The Hill: A bold bet by the U.S. to end the world’s most neglected diseases
Lisa Rotondo, director of ENVISION, USAID’s flagship global NTD project implemented by RTI International

“This year, the U.S. government marks 10 years of commitment to fighting neglected tropical diseases (NTDs). … The United States Agency for International Development (USAID) launched arguably the largest public-private partnership in its history and one of the most underrated global development success stories of our time. It’s an effort backed by longstanding bipartisan leadership and support in Congress for foreign assistance, and specifically for global health. … Now, the NTD-fighting community stands at a crossroads: We must accelerate our work if we want to achieve ambitious control and elimination goals, while simultaneously building a strong foundation that will sustain success after 2020. … We have built platforms that can now deploy a decade of experience and tools more effectively and further than ever before. The U.S. government’s bold bet 10 years ago to invest in NTDs — as well as our collective achievements as a community — is making a real impact in the lives of hundreds of millions of people. We can’t lose momentum now…” (9/28).

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U.N. General Assembly Must Begin Negotiations On Treaty To Prohibit Global Health Security Threat Of Nuclear Weapons

The Guardian: Banning nuclear weapons is crucial for global health
Ira Helfand and Tilman Ruff, co-presidents of International Physicians for the Prevention of Nuclear War; Sir Michael Marmot, president of the World Medical Association; Frances Hughes, CEO of the International Council of Nurses; and Michael Moore, president of the World Federation of Public Health Associations

“…Nuclear weapons release intense ionizing radiation that jeopardizes any immediate survivors; causes acute and long-term illnesses, including cancers, that are often deadly; and leaves a legacy of genetic and intergenerational health harm. … Earlier this year, our federations, the main bodies representing millions of physicians, nurses, and public health professionals around the world, presented these facts to a special U.N. working group on nuclear disarmament. … The working group recommended — by a majority of more than three to one — that the General Assembly mandate negotiations, to start next year, on a treaty to prohibit nuclear weapons. … An evidence-based understanding of what nuclear weapons actually do invalidates all arguments for continued possession of these weapons by anyone, and requires that they urgently be prohibited and eliminated as the only course of action commensurate with the existential danger they pose. … Banning and eliminating nuclear weapons is a high global health priority. The General Assembly has the opportunity to move us towards this critical goal. It must not fail to act” (9/28).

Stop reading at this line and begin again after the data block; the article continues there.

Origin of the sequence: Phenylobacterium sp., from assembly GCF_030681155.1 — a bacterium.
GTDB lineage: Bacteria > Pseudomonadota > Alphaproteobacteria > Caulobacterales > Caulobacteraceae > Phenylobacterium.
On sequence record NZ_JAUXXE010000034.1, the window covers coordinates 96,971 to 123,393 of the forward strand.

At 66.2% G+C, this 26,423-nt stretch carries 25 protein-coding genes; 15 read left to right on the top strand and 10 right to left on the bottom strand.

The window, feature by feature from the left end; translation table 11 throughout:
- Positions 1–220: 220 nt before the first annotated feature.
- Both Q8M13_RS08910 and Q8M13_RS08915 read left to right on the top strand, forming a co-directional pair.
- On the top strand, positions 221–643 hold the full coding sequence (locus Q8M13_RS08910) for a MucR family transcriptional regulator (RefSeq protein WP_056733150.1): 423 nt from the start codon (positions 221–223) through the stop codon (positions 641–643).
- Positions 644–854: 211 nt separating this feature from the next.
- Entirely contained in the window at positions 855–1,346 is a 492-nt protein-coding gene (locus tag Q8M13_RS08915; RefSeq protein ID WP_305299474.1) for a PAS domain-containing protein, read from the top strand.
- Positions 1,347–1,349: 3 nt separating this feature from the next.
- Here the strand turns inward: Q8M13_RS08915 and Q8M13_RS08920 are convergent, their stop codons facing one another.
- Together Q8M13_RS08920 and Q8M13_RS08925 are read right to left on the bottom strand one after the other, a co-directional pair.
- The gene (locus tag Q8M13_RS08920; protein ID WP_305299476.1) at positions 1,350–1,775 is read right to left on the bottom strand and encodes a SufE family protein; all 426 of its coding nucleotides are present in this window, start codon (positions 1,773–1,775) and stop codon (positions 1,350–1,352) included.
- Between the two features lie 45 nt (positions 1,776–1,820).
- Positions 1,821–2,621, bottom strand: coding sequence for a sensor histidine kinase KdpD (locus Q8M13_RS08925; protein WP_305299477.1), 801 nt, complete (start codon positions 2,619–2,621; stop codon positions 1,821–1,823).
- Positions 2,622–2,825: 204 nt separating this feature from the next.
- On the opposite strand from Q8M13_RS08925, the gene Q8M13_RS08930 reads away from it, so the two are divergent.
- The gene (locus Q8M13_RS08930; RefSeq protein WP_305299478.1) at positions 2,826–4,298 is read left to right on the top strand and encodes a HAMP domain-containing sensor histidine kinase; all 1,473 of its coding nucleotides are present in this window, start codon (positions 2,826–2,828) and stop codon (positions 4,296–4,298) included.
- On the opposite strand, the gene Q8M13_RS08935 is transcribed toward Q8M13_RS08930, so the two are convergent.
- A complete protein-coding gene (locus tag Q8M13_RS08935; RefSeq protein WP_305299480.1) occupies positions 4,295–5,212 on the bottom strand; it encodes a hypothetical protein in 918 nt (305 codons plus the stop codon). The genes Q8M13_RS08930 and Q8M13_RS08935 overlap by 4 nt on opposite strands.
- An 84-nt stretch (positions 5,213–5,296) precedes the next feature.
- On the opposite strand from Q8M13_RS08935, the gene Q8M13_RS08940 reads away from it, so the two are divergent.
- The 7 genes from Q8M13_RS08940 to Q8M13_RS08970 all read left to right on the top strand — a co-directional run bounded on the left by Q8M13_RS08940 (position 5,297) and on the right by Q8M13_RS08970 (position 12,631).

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Global Health Diplomacy Must Be Understood, Utilized To Gain 'Bigger Picture' View, 'Real, Lasting Change'

Devex: What do Ban Ki-moon, Justin Trudeau, Usher, and Bill Gates have in common? Global health diplomacy
Gabrielle Fitzgerald, an executive in the philanthropic and global health fields, and Peter Small, founding director of the Global Health Institute at Stony Brook University

“…Much of the progress we have seen recently on vaccines, nutrition, and global health security is due to global health diplomacy … We believe that at its core, global health diplomacy simply means finding ways to incentivize governments to achieve health goals for their citizens. … Why is it so important for global health professionals to identify and understand global health diplomacy? First, global health diplomacy represents the reality that health issues are inherently political. … Second, global health diplomacy is fundamental to making progress towards major global health challenges. … In conclusion, to effectively navigate the complex field of global health, one must take time to understand the role of global health diplomacy. Too often we focus on the practical solution at hand, instead of taking a step back to see the bigger picture. But, when we do look at the broader diplomatic, financial, and geopolitical context, then it becomes possible to plot the most effective course to overcome a global health challenge for real, lasting change…” (9/29).